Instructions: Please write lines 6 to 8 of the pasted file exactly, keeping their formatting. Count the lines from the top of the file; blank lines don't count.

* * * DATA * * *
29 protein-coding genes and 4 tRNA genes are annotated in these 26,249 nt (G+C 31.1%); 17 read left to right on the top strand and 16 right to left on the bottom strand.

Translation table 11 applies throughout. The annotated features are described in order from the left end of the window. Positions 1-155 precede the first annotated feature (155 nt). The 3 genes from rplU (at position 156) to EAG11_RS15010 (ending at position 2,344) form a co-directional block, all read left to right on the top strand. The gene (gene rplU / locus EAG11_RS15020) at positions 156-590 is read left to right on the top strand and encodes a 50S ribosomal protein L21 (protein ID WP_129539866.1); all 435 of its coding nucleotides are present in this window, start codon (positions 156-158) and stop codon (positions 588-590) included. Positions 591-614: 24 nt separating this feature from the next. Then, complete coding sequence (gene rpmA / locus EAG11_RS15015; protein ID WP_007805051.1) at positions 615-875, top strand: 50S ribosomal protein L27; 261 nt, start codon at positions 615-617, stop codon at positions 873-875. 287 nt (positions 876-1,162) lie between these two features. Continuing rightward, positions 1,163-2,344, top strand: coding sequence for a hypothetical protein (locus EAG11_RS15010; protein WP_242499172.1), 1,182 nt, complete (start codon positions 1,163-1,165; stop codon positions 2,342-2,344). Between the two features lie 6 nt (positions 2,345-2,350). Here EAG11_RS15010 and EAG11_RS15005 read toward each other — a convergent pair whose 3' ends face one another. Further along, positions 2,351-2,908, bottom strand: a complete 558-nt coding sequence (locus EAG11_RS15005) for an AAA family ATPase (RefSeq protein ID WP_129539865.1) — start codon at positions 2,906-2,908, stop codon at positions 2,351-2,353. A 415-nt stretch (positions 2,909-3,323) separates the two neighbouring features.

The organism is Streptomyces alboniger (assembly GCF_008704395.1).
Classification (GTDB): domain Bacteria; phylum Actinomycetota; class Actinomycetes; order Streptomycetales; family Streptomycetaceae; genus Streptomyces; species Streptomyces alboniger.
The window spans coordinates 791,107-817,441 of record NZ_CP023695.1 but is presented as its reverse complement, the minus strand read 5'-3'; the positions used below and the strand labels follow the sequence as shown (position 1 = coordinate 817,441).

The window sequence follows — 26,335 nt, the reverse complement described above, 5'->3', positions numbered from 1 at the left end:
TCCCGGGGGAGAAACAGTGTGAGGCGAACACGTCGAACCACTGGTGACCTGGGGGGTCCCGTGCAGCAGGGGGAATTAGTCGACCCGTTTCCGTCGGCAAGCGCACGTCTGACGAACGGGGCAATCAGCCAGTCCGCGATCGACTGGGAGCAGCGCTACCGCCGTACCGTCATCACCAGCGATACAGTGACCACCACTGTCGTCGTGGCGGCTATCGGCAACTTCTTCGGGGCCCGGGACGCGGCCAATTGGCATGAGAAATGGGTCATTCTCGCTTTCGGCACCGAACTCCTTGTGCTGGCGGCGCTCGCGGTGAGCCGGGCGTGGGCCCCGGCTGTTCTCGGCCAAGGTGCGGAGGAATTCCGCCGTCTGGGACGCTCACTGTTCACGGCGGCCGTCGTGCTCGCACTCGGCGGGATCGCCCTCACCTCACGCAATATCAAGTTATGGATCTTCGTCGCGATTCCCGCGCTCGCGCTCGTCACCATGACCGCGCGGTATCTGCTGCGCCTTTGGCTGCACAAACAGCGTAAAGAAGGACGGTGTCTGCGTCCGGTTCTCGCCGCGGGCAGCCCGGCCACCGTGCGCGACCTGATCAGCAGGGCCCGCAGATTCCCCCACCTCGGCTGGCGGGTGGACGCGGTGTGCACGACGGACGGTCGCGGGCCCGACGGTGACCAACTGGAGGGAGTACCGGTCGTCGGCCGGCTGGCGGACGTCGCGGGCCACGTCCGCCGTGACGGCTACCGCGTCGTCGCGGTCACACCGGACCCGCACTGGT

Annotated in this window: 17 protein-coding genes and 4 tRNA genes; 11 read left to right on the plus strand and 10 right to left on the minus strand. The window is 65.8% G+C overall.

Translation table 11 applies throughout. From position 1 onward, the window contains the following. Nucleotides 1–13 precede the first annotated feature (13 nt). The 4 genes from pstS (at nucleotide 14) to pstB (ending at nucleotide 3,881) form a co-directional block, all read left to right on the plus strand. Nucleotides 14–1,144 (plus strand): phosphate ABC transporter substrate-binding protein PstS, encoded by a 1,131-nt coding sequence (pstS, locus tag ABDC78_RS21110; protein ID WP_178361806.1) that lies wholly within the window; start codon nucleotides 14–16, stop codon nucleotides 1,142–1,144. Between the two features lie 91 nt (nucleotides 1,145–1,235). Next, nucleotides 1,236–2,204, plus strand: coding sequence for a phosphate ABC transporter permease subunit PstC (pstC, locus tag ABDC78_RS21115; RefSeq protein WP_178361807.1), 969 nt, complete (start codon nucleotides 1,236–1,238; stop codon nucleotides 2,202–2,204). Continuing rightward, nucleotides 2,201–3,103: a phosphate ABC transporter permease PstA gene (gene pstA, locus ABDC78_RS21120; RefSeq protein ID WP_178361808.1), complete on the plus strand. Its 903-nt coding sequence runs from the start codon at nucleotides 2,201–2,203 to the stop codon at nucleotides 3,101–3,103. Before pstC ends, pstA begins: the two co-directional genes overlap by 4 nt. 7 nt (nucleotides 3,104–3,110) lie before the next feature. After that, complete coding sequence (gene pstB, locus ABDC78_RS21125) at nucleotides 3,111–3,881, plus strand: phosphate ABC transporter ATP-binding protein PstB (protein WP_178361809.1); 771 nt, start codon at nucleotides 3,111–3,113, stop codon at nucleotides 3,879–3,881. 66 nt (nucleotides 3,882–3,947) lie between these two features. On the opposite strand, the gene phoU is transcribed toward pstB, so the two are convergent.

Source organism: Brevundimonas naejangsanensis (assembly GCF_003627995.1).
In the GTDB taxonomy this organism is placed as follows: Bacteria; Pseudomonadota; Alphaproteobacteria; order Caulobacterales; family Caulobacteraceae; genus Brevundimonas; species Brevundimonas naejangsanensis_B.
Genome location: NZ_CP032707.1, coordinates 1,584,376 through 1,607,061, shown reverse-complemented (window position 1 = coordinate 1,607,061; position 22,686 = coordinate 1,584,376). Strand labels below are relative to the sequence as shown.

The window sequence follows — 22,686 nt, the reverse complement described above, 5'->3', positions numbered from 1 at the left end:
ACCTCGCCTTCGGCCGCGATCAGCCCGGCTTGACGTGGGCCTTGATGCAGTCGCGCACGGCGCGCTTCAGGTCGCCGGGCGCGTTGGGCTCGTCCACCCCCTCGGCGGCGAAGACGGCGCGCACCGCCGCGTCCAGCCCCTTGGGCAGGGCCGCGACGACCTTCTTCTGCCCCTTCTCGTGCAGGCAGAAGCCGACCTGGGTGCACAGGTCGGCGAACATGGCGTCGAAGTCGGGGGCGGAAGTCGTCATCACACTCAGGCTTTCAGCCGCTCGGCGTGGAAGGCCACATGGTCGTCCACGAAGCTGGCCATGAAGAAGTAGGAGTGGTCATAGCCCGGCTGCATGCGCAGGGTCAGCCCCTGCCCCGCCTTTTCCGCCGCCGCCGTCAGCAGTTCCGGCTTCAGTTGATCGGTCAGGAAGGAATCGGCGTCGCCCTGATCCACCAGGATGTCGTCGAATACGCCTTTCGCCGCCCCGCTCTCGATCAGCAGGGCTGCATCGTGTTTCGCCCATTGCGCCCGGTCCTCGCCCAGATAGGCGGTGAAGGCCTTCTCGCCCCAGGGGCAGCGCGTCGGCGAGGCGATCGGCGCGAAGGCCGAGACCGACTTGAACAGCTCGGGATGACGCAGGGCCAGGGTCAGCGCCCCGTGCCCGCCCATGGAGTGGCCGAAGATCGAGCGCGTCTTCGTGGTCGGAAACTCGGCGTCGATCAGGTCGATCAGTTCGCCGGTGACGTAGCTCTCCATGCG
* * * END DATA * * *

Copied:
The window sequence follows — 26,335 nt, the reverse complement described above, 5'->3', positions numbered from 1 at the left end:
TCCCGGGGGAGAAACAGTGTGAGGCGAACACGTCGAACCACTGGTGACCTGGGGGGTCCCGTGCAGCAGGGGGAATTAGTCGACCCGTTTCCGTCGGCAAGCGCACGTCTGACGAACGGGGCAATCAGCCAGTCCGCGATCGACTGGGAGCAGCGCTACCGCCGTACCGTCATCACCAGCGATACAGTGACCACCACTGTCGTCGTGGCGGCTATCGGCAACTTCTTCGGGGCCCGGGACGCGGCCAATTGGCATGAGAAATGGGTCATTCTCGCTTTCGGCACCGAACTCCTTGTGCTGGCGGCGCTCGCGGTGAGCCGGGCGTGGGCCCCGGCTGTTCTCGGCCAAGGTGCGGAGGAATTCCGCCGTCTGGGACGCTCACTGTTCACGGCGGCCGTCGTGCTCGCACTCGGCGGGATCGCCCTCACCTCACGCAATATCAAGTTATGGATCTTCGTCGCGATTCCCGCGCTCGCGCTCGTCACCATGACCGCGCGGTATCTGCTGCGCCTTTGGCTGCACAAACAGCGTAAAGAAGGACGGTGTCTGCGTCCGGTTCTCGCCGCGGGCAGCCCGGCCACCGTGCGCGACCTGATCAGCAGGGCCCGCAGATTCCCCCACCTCGGCTGGCGGGTGGACGCGGTGTGCACGACGGACGGTCGCGGGCCCGACGGTGACCAACTGGAGGGAGTACCGGTCGTCGGCCGGCTGGCGGACGTCGCGGGCCACGTCCGCCGTGACGGCTACCGCGTCGTCGCGGTCACACCGGACCCGCACTGGT

Annotated in this window: 17 protein-coding genes and 4 tRNA genes; 11 read left to right on the plus strand and 10 right to left on the minus strand. The window is 65.8% G+C overall.